November 27, 2007 / 5:10 PM / 12 years ago

Verizon Wireless opens network

NEW YORK (Reuters) - Verizon Wireless said on Tuesday it will open its network to any phone or software application by the end of 2008, becoming the first major U.S. mobile service to cave in to demands by Google Inc.

The sign for the Verizon Wireless store is seen in Lakewood, Colorado September 11, 2007. REUTERS/Rick Wilking

Google had pushed for U.S. wireless operators to open up access to their networks by successfully lobbying the U.S. government to make that a requirement for companies wanting to bid in an upcoming auction of wireless airwaves.

U.S. service providers like to keep tight controls over which devices, software and Web sites their customers use, as they often share the revenue generated. They cite concerns about service quality for unknown devices.

Verizon Wireless, once a vociferous opponent to open access, said in July it would follow the new auction rules — but with the caveat that it could not guarantee how well software it had not vetted would work on its network.

In an about-face on Tuesday, the wireless venture of Verizon Communications Inc and Vodafone Group Plc said it will publish early next year the technical standards for developers to meet for access to its network.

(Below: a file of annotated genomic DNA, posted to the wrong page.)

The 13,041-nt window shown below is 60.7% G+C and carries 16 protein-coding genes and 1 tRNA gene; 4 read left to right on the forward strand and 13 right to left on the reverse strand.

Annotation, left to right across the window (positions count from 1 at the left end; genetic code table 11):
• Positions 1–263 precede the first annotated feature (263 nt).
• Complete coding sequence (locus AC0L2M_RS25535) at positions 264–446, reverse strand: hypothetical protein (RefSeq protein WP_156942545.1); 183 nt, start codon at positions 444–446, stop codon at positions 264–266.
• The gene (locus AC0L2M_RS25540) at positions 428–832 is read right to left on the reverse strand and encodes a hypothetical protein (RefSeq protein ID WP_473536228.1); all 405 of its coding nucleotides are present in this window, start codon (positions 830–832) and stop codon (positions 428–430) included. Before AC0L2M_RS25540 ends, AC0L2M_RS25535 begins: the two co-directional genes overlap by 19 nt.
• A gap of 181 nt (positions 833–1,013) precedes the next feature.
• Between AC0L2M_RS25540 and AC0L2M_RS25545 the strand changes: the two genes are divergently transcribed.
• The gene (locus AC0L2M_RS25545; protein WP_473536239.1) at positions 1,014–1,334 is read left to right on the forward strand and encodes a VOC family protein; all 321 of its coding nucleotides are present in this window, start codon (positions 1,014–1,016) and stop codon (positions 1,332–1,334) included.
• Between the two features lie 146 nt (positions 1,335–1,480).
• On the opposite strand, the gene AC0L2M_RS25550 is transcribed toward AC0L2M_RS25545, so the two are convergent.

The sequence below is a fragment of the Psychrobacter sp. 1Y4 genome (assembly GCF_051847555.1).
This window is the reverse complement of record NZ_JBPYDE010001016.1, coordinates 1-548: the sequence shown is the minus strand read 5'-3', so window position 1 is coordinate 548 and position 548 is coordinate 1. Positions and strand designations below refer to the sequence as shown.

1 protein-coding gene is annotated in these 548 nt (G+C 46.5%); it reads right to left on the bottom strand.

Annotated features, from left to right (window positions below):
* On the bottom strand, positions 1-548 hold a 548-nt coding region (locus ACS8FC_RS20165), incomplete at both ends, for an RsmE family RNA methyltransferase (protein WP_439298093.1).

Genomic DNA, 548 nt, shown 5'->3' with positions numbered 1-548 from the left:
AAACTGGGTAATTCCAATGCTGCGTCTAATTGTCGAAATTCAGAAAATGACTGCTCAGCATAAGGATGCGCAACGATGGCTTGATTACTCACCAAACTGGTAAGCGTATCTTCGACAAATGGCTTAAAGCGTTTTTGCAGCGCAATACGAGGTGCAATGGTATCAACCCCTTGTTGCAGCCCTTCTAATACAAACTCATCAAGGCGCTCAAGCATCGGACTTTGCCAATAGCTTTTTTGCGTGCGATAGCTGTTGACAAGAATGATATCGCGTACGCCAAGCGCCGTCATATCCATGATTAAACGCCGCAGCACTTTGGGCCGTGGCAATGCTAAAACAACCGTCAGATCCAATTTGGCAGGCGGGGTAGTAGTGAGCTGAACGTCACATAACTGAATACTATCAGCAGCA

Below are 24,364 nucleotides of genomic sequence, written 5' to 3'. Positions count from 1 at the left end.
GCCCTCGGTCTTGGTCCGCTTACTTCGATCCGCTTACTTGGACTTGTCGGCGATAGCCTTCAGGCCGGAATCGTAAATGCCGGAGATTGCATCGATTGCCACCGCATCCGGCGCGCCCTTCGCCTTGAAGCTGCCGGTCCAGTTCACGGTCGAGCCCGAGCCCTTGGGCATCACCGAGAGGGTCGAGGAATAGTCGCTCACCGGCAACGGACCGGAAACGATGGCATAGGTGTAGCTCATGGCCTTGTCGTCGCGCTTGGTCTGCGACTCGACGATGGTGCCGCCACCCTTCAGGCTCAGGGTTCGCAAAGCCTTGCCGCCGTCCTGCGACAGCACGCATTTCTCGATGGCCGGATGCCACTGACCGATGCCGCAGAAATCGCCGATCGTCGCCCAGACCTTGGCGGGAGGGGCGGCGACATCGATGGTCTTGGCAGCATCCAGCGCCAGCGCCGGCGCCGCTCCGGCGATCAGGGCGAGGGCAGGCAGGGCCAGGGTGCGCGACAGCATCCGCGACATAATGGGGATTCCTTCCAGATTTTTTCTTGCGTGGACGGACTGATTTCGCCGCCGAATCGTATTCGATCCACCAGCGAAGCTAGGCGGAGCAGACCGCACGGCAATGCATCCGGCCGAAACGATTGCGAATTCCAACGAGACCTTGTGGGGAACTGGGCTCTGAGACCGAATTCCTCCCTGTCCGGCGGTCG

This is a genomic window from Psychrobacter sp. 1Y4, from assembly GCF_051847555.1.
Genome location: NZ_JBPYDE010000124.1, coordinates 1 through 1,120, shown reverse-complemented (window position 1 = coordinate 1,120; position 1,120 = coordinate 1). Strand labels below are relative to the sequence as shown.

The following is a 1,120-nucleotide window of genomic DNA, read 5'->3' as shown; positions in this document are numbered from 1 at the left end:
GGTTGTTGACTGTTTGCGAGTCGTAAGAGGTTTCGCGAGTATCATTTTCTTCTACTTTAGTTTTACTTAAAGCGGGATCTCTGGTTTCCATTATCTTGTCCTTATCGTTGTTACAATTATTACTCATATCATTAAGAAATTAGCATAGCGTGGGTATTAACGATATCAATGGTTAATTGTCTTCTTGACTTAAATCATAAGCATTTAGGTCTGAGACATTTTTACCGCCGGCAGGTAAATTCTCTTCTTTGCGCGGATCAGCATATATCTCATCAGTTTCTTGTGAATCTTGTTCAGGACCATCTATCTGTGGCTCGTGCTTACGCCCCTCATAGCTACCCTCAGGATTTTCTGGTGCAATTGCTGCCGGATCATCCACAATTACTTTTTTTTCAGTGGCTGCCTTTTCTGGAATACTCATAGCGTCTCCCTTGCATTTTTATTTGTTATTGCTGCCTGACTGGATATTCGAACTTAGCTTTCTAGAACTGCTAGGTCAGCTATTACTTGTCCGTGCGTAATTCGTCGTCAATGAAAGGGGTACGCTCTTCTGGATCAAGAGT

Any device meeting its standards would work on its network and “any application the customer chooses will be allowed on these devices,” said Verizon Wireless, the No. 2 U.S. mobile service.

“We as Verizon Wireless place our bets on what applications and devices will be a hit,” Verizon Wireless Chief Executive Lowell McAdam said on a conference call on Tuesday.

“At the same time, customers’ needs are increasing and diverging. Soon Verizon Wireless will not be able to meet every customer’s needs with our specific portfolio of devices and applications,” he said.

The move could lessen the need for Google to bid in the upcoming wireless airwaves auction, said Banc of America analyst David Barden, who also noted that Google was developing its own mobile phone software.

“In this instance, we see Google’s wide partnerships, and now the ability to put a future Google-powered device on the Verizon network, as diluting any economic incentive for Google to be a substantial spectrum auction competitor,” Barden said in a note to clients.

Verizon Wireless said it sees the move as another option for customers, rather than a change to its business model. While the company said it would be accountable for network quality, customers would need to take any questions about software from unaffiliated suppliers to those suppliers.

The wireless carrier said devices would be tested and approved in a laboratory which received additional investment of $20 million this year in anticipation of increasing demand.

Fletcher Cook, a spokesman for AT&T Inc, did not say whether the No. 1 U.S. mobile service would follow suit. He said the company already has a robust line-up of devices and software.

Reporting by Sinead Carew email; Editing by Tim Dobbyn and Gerald E. McCormick

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